Government recognition that biofortified OFSP can be promoted to reduce the country’s high VAD rate
Dr Maria Andrade has spearheaded CIPs work in Southern Africa and the Government of Mozambique has officially recognized that biofortified OFSP can be promoted to reduce the country’s high VAD rate. OFSP is now well known as a key crop for food and nutrition security in Mozambique, and a ‘business card’ for the bio-fortification work in Africa. After several interventions under El Nino and La Nina emergencies in Mozambique, sweetpotato has also been recognized as one of the most important crops for disaster relief and recovery. OFSP has become an essential food security crop known by the popular slogan, “the sweet that gives health.”
Convinced by previous results, USAID provided funds in 2012 to disseminate vines of the new varieties to 120,000 households in the major sweetpotato-producing areas of the country. Before the program about 20% of the families were growing any type of sweetpotato. After 24 months, 70% of households were growing on average 400 m2 of OFSP. By 2013, an estimated 26% of all sweetpotato grown in Mozambique was OFSP.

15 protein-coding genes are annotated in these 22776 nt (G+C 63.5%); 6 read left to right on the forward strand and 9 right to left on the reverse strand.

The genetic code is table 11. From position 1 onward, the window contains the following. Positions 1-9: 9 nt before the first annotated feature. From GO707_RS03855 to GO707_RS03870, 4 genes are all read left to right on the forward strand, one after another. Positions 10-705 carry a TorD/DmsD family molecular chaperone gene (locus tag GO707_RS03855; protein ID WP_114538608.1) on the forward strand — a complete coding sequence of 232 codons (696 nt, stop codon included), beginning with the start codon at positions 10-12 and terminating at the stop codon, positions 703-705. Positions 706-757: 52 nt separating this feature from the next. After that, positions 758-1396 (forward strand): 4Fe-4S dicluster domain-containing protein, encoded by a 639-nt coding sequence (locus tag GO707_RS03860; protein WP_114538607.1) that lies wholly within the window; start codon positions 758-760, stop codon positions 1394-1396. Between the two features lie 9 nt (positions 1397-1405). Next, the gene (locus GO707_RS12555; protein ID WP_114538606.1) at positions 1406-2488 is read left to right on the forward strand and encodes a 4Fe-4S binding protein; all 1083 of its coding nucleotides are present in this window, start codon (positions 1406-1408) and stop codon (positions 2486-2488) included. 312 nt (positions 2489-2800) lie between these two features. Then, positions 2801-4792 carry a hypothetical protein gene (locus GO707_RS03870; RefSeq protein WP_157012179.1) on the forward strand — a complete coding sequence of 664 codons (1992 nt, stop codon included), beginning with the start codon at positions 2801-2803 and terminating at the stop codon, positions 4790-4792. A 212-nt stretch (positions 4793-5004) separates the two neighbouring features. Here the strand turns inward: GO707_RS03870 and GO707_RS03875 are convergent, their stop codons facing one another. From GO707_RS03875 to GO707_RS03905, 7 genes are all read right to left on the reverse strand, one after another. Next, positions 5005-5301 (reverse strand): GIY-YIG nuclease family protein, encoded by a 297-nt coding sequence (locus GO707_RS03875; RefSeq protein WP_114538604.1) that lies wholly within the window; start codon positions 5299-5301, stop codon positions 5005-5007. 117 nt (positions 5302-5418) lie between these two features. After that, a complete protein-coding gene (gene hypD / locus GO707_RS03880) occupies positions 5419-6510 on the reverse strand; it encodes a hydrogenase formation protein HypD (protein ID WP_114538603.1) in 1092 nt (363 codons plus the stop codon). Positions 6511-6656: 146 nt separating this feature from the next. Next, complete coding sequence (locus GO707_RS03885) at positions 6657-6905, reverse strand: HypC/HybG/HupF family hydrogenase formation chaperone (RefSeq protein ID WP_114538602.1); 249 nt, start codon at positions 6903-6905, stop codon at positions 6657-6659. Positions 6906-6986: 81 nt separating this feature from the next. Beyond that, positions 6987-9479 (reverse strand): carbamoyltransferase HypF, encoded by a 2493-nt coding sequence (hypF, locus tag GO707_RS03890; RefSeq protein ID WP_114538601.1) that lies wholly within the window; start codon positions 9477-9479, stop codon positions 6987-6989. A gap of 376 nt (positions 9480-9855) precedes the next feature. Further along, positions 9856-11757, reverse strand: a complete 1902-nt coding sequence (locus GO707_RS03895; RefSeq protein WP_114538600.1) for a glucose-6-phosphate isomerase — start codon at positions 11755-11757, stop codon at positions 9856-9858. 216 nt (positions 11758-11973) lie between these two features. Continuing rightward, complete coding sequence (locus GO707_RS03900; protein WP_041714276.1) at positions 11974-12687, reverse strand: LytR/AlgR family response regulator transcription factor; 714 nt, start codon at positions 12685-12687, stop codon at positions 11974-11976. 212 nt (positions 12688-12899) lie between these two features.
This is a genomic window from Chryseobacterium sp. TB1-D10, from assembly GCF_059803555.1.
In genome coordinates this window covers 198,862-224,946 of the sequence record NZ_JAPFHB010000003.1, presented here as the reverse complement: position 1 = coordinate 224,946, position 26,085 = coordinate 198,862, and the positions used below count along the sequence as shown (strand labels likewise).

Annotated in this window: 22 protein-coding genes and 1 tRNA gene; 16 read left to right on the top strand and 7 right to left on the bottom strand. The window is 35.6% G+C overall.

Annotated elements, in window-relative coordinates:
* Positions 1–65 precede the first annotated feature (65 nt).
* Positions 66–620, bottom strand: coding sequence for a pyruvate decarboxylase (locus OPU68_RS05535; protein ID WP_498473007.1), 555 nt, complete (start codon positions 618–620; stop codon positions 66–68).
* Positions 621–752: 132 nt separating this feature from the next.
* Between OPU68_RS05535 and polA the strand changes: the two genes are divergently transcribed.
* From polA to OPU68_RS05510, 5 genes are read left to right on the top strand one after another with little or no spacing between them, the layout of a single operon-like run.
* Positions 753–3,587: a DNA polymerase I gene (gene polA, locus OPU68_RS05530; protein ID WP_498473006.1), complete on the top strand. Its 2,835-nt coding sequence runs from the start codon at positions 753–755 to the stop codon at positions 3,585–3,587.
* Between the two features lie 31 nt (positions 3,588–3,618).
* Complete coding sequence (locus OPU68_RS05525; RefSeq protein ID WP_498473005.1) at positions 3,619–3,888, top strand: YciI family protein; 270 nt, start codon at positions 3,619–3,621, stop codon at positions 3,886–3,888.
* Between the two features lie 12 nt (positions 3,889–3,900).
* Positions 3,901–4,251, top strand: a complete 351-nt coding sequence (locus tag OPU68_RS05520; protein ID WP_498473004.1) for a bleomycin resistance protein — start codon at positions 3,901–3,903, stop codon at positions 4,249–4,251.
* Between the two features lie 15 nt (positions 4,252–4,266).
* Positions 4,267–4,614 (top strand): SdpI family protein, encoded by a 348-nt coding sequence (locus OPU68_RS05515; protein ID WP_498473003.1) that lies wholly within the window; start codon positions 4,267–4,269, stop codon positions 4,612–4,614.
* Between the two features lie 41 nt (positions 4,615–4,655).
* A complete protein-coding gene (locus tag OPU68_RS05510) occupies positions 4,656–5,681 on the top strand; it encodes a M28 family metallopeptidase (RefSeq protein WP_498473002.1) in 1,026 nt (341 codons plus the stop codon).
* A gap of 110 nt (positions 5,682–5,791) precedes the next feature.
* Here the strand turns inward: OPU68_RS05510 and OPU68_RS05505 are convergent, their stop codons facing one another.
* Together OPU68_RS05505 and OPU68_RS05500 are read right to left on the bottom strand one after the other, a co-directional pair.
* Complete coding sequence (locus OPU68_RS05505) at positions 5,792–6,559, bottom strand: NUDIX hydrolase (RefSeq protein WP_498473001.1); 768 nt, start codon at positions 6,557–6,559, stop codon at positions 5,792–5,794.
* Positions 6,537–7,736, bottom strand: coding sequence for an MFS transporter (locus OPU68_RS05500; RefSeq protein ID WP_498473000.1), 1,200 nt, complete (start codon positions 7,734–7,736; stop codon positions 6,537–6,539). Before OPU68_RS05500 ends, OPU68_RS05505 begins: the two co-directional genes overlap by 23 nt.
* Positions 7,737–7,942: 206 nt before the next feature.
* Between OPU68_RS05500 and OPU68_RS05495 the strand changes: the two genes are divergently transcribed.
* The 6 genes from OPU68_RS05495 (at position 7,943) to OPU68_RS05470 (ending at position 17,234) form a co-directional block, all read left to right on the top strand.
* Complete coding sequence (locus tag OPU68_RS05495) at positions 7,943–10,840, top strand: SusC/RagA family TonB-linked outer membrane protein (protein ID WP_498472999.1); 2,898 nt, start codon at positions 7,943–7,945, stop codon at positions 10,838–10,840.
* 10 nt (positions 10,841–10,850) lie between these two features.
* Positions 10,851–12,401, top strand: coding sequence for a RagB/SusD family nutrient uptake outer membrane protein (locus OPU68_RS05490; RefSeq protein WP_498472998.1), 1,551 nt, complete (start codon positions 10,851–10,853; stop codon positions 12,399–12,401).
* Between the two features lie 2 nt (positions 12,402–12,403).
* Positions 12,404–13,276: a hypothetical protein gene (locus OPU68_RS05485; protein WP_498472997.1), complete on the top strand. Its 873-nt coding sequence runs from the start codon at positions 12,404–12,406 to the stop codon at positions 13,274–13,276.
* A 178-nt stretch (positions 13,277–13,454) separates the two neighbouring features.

Marketing strategies involving food based approaches initiated in 2000 in Mozambique expanded to 14 countries in Africa. More than 3,000 promotional events were carried out so far. Since 2001 more than 1 million households have received improved high yielding OFSP planting materials. Since 2009, 15 improved drought-tolerant varieties were released and over 500,000 households in Mozambique are now growing OFSP. OFSP now comprises 32% of all sweetpotato production in the country. Roughly 55% of the household members who received the drought tolerant planting material were women. More than 300 Training-the-Trainer workshops were conducted and more than 1 million farmers trained in sweetpotato production and protection. Using a new accelerated breeding method, 4 additional drought-tolerant OFSP varieties were released in early 2016.
For more information: about the International Potato Centers work in sub-Saharan Africa and around the world please visit the links below.
CIP staff collaborated to produce the text for this story. Compiled by: Sara Quinn, Regional Communications Specialist, International Potato Center.
Cover picture: A mother and child prepare orange fleshed sweetpotato for taste testing in rural Malawi as part of the DFID funded Scaling up Sweetpotato through Agriculture and Nutrition (SUSTAIN) project